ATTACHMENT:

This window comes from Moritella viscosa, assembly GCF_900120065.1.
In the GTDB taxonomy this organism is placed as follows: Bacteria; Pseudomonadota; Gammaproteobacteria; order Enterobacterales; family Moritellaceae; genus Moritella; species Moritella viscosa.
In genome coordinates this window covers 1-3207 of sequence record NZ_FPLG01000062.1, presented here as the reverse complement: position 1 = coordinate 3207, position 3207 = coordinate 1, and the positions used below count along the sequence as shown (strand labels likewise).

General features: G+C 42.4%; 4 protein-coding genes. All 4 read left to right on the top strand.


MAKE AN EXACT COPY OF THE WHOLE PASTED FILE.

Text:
This window comes from Moritella viscosa, assembly GCF_900120065.1.
In the GTDB taxonomy this organism is placed as follows: Bacteria; Pseudomonadota; Gammaproteobacteria; order Enterobacterales; family Moritellaceae; genus Moritella; species Moritella viscosa.
In genome coordinates this window covers 1-3207 of sequence record NZ_FPLG01000062.1, presented here as the reverse complement: position 1 = coordinate 3207, position 3207 = coordinate 1, and the positions used below count along the sequence as shown (strand labels likewise).

General features: G+C 42.4%; 4 protein-coding genes. All 4 read left to right on the top strand.